NAMIBIA will start tapping markets and investors to finance a five-year, 23-billion-Namibian-dollar ($19bn) development plan as early as next year as the country seeks to become a regional transport hub.
The southwest African nation’s government has said it will finance 73-billion Namibian dollars of the budget and use a variety of methods to raise the rest of the money for ports, railways, roads and airport upgrades.
"The best way to address these funding needs is to pursue various alternatives including public-private partnerships and listed infrastructure funds, among others," Emma Haiyambo, a spokeswoman for the Bank of Namibia in Windhoek, the capital, said in e-mailed responses to questions on December 16.
Namibia intends to position itself as a channel for trade by landlocked neighbours including Botswana, Zimbabwe, Zambia, the Democratic Republic of Congo and Malawi. Namibia is expanding capacity and building bulk cargo handling capabilities at its deep water port at Walvis Bay and upgrading the harbour at Luderitz. It will also target customers from southern Angola.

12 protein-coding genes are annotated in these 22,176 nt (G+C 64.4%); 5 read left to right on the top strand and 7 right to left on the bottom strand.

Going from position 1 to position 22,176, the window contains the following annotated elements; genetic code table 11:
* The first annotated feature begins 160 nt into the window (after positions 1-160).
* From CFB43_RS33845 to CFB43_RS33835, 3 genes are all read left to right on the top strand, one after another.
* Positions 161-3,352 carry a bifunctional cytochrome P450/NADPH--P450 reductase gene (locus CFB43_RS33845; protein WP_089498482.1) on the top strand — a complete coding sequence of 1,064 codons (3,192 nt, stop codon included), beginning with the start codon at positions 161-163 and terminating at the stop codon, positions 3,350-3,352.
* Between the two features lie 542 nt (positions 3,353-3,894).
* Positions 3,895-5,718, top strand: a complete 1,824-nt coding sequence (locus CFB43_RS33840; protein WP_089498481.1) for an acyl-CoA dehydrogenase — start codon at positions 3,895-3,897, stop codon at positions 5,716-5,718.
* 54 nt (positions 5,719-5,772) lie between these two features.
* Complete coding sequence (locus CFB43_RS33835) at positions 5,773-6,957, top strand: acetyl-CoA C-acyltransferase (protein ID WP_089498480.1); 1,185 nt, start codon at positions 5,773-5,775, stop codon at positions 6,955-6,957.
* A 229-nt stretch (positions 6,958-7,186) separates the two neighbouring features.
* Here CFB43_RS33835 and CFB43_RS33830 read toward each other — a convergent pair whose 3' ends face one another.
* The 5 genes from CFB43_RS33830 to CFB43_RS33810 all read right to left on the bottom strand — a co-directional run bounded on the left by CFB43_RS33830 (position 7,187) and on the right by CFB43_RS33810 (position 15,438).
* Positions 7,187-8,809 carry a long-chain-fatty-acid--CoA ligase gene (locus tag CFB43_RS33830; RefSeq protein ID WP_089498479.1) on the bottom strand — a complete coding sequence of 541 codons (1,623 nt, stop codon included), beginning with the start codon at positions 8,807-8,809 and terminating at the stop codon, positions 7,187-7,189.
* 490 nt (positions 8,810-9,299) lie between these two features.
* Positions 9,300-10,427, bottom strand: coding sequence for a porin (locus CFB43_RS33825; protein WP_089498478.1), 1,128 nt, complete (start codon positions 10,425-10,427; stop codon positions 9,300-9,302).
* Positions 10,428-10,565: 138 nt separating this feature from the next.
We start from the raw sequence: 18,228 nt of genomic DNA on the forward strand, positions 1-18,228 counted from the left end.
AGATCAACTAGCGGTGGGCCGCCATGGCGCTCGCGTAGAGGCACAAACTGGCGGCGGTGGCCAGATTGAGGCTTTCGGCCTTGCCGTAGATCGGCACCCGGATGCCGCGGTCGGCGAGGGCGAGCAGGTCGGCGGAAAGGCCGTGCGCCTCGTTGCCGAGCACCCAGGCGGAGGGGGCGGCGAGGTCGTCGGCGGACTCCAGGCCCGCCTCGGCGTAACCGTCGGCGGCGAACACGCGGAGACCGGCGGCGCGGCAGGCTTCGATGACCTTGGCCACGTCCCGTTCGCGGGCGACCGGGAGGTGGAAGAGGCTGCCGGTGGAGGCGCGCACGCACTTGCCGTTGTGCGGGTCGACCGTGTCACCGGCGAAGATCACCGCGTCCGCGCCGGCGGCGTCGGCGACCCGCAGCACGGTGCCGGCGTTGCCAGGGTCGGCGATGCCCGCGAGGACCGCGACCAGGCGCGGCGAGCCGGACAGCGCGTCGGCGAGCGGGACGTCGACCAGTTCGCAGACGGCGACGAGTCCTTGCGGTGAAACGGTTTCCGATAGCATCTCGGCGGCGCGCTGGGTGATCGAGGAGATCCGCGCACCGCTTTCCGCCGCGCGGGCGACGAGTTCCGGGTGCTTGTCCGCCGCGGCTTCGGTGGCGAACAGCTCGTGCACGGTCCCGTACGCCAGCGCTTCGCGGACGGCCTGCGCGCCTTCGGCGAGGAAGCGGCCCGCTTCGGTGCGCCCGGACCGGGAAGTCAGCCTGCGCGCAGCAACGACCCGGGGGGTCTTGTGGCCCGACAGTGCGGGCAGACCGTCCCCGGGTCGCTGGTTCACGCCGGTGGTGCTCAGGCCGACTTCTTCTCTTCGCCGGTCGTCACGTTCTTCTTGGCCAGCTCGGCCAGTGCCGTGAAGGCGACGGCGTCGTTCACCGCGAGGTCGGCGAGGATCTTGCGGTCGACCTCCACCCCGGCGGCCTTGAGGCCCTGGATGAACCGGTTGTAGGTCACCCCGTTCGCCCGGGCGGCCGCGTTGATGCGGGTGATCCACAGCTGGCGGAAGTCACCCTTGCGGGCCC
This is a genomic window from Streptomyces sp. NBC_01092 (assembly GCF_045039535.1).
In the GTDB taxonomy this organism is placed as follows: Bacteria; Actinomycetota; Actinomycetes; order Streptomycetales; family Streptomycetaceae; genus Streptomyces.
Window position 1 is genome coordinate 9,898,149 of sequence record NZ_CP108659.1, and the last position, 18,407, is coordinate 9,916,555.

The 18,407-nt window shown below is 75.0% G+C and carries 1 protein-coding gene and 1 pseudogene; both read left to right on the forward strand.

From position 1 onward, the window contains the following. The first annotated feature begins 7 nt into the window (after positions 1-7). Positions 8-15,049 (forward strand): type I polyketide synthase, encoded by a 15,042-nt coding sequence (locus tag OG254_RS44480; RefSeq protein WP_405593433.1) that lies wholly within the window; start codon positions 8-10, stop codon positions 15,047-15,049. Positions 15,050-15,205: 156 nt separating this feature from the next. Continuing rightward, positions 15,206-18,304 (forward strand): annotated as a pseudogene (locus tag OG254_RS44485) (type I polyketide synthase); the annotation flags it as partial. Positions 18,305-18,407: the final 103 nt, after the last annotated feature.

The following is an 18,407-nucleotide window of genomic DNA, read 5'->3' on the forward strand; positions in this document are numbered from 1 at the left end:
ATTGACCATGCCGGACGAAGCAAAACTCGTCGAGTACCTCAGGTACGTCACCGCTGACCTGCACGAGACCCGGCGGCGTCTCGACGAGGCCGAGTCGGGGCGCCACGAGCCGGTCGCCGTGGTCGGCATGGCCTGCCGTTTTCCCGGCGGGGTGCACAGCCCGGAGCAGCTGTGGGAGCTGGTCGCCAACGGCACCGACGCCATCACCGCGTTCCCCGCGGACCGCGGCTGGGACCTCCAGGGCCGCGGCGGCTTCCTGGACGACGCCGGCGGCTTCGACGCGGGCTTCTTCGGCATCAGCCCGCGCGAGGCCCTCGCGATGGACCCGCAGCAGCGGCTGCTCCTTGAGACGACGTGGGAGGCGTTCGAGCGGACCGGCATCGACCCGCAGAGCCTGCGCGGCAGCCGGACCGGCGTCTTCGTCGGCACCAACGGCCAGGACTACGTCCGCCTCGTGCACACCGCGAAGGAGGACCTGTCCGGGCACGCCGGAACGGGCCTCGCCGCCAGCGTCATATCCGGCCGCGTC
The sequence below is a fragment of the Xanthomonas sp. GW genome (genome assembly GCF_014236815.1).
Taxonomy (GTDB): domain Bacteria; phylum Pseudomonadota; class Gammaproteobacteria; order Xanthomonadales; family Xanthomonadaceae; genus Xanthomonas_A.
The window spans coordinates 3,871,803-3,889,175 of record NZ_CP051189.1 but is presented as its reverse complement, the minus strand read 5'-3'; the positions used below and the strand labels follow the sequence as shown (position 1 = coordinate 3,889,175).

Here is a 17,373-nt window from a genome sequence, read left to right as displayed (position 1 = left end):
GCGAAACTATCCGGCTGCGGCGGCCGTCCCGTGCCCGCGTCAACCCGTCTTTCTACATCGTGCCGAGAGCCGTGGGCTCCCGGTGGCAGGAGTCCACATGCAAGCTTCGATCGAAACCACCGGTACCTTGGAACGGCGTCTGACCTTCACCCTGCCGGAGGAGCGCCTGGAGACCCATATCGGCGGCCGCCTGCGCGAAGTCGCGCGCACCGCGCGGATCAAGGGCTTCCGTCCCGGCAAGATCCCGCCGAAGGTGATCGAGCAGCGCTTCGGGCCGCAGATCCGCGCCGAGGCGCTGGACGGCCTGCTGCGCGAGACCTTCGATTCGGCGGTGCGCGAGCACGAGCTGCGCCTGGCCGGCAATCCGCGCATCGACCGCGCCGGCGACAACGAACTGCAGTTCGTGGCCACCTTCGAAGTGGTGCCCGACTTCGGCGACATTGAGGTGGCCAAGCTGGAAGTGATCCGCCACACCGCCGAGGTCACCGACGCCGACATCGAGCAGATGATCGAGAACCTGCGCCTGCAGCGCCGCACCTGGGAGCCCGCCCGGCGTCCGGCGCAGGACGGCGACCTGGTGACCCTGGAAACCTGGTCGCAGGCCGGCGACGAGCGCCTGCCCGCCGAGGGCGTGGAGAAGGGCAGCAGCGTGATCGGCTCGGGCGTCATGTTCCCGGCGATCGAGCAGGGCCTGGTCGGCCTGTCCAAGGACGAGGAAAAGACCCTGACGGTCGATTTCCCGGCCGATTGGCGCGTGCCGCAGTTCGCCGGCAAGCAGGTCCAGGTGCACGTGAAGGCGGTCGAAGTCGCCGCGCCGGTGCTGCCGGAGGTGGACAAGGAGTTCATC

The state-owned Namibia Ports Authority plans to build a harbour to be known as the SADC Gateway Port, about 5km north of the existing Walvis Bay port. The project will have a dry bulk terminal and a five-berth coal facility, primarily to cater for 65-million metric tons of projected shipments from Botswana’s Mmamabula coalfields to Asian markets.
The government will come up with a way to "encourage the participation of private financiers and investors, both locally and internationally," to participate in the development fund raising, Ms Haiyambo said.
"Our expectation is that there will be appetite from domestic investors to invest," she said. "Local and international investors have confidence in the Namibian economy, its regulatory landscape and the general macroeconomic outlook."
Namibia’s economy will grow by 5.6% in 2015, up from 5.3% this year, buoyed by construction, retail trade, diamond mining and manufacturing, the central bank said on December 12. The country is the world’s fifth largest producer of uranium and the biggest source of offshore diamonds, most of which are mined by Namdeb Diamond Corp, a joint venture between the government and Anglo American Plc’s De Beers unit.
Namibia has started a 45-billion-Namibian-dollar mass housing programme to provide homes to low-income earners and increase energy generation. Work on some of the transport projects is expected to start next year, Ms Haiyambo said.
The government is working "to establish a policy framework that will encourage and enable the private sector to participate in funding Namibia’s infrastructure gap," she said. "With sound policies, extensive consultation and innovation, we are confident that the private sector can participate in funding the infrastructure needs."